Understanding ZOPA in a Startup Negotiation
Startup founders looking to raise funds are always skeptical regarding the value of the equity they are looking to offer, and the value that an investor will place on the same amount of equity. Some startups value their equity at a much higher rate than what is acceptable, whereas some are willing to sell equity at a much cheaper rate than the actual value.
This is where ZOPA – the zone of possible agreement, comes into the picture. The zone of possible agreement is the bargaining range in a negotiation where two or more parties can find a common ground.
It is also called the bargaining zone or bargaining range.
When the buyer agrees to align with the terms that the seller agrees to, it is a positive ZOPA.
When both the parties do not agree on certain terms it is referred to as a negative ZOPA
In these instances, a deal can or cannot be reached unless one or both parties are willing to adjust their view of what is acceptable.
Most of the startup founders either completely ignore the concept of ZOPA or fail to identify the appropriate bargaining range. The ZOPA is critical to the successful outcome of a negotiation. A ZOPA may not always exist as some parties may have very varying interests that may or may not converge.
Another important concept to consider while understanding the ZOPA is the Best Alternative to a Negotiated Agreement (BATNA). It is simply the plan that the party can fall back on if the negotiation is unsuccessful.
The BATNA also helps in understanding the bottom line for each party
So, a zone of possible agreement exists if there is an overlap between these bottom line positions. If there is not, negotiation is very unlikely to succeed. In fact, it will only succeed if one party either realizes that their BATNA is not as good as they may have thought, or decides for some other reason to accept the agreement, even though a different option might yield better results.
A ZOPA can be understood with the help of an example.
Mr. A is buying a car from Mr. B. And A wants to buy the car for Rs.10,00,000 or less and B is willing to sell it for Rs.9,00,000 than the two parties have a positive ZOPA but, if B will not sell below Rs.12,00,000 and A will not buy above Rs.10,00,000, they have a negative ZOPA.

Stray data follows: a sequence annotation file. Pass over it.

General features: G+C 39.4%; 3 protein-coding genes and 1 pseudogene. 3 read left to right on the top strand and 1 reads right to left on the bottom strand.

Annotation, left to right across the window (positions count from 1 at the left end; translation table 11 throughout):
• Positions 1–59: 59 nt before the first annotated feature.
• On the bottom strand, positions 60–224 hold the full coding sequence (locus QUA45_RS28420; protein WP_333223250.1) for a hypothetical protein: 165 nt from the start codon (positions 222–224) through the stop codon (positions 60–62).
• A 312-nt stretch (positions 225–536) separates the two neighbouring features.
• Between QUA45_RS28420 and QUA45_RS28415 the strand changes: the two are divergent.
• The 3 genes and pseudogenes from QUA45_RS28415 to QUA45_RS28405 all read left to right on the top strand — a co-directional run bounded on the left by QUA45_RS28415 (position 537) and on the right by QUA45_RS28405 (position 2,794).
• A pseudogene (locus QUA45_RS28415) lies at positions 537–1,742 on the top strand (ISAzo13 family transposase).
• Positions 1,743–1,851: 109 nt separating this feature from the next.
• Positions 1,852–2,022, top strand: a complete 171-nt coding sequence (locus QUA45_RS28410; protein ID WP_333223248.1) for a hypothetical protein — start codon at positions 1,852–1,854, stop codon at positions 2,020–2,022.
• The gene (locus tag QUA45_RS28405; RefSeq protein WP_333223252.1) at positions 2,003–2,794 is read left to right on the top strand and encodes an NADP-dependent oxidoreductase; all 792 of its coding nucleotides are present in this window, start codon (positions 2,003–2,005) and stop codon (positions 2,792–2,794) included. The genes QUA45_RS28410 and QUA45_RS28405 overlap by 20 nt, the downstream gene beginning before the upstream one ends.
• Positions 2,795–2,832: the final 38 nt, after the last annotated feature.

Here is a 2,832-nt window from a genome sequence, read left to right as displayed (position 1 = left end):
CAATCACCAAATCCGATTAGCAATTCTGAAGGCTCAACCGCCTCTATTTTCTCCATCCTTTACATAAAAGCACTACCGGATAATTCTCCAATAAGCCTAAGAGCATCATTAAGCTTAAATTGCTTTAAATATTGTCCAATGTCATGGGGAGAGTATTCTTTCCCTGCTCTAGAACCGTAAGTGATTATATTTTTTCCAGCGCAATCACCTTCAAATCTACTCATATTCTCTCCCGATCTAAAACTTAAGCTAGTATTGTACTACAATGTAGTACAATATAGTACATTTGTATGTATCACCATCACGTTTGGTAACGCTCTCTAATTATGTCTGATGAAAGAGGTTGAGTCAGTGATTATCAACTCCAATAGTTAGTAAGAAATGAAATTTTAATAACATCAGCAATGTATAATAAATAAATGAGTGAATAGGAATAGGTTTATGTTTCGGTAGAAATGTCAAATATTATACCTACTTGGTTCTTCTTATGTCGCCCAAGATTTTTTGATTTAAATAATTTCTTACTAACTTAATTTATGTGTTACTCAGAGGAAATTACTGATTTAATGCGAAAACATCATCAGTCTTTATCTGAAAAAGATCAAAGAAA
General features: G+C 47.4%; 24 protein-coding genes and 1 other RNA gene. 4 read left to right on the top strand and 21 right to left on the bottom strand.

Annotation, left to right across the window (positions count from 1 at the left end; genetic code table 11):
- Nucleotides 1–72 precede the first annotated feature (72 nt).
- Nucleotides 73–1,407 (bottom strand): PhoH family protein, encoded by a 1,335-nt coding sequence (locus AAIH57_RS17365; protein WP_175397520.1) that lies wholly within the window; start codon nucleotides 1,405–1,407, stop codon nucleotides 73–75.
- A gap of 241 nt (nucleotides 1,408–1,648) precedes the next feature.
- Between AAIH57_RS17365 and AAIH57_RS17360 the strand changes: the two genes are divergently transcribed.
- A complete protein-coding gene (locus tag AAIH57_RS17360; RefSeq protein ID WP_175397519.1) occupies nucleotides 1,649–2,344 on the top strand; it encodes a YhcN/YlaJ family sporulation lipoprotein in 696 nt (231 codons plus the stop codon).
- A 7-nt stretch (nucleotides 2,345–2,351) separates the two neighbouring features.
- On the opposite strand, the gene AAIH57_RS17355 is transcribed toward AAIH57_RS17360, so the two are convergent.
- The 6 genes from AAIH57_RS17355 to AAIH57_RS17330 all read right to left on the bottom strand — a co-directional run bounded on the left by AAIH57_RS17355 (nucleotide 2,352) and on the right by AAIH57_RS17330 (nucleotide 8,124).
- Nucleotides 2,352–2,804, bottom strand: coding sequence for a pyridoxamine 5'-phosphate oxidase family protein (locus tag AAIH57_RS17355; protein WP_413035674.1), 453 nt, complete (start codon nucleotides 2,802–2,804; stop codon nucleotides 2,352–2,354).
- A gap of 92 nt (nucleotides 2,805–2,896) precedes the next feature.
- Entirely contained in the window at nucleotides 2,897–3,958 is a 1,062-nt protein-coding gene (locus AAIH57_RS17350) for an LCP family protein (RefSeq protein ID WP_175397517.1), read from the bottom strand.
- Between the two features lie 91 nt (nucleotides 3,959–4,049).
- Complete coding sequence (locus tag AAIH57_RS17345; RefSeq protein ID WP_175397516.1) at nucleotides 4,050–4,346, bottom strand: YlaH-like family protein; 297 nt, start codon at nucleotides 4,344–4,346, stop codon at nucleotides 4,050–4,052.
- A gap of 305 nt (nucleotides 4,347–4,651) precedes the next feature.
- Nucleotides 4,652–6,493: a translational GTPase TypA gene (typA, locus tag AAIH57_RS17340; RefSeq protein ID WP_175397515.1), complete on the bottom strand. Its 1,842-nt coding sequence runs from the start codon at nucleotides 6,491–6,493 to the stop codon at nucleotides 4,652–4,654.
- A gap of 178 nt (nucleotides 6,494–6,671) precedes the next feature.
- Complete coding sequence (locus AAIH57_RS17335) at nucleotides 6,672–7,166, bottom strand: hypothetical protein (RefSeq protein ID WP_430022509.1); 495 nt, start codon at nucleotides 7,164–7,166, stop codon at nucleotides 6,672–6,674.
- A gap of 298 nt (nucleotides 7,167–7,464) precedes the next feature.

A few points to remember are:
Negotiations can be affected by circumstances. These circumstances can play a pivotal role in widening the bargaining range or even constricting it. Being able to adapt to these changes is a key factor to being a successful negotiator.
Both the parties should be aware of the upper and lower boundaries of the ZOPA. By knowing the boundaries of a ZOPA, it's possible to push your counterpart close to their limit to reach a favourable deal.
Before entering into actual negotiations, each party should plan and prioritise certain criteria . Preparing your own acceptable limits and favourable limits as the ZOPA is hardly ever known to both the parties.
An effective negotiator can shape the perceptions of the ZOPA through tactical moves to arrive at a favourable agreement.
No matter how much negotiation occurs, an agreement can never be reached outside of the zone of possible agreement. In order to reach an agreement successfully, negotiating parties must understand one another’s needs, values and interests. Negative ZOPA can also be overcome if the negotiating parties are willing to learn about one another’s desires and needs.
If you would have watched the famous television show Shark Tank investors and founders only enter into a deal in the ZOPA. Founders might come with a higher value for their offerings but the investors critically analyse the offering and come to a much more realistic and preferable value. If the value offered by the investors lies within the bargaining range of the founder, a deal is struck.
During times of crisis like the current coronavirus pandemic, investors carry a pessimistic approach to investing and are likely to reduce their bargaining zone. Founders will have to take this into account while formulating a provisional ZOPA.
Founders need to understand that having a particular range of values for their offering gives them a better chance of meeting the investors expectations and striking a deal beneficial to both the parties.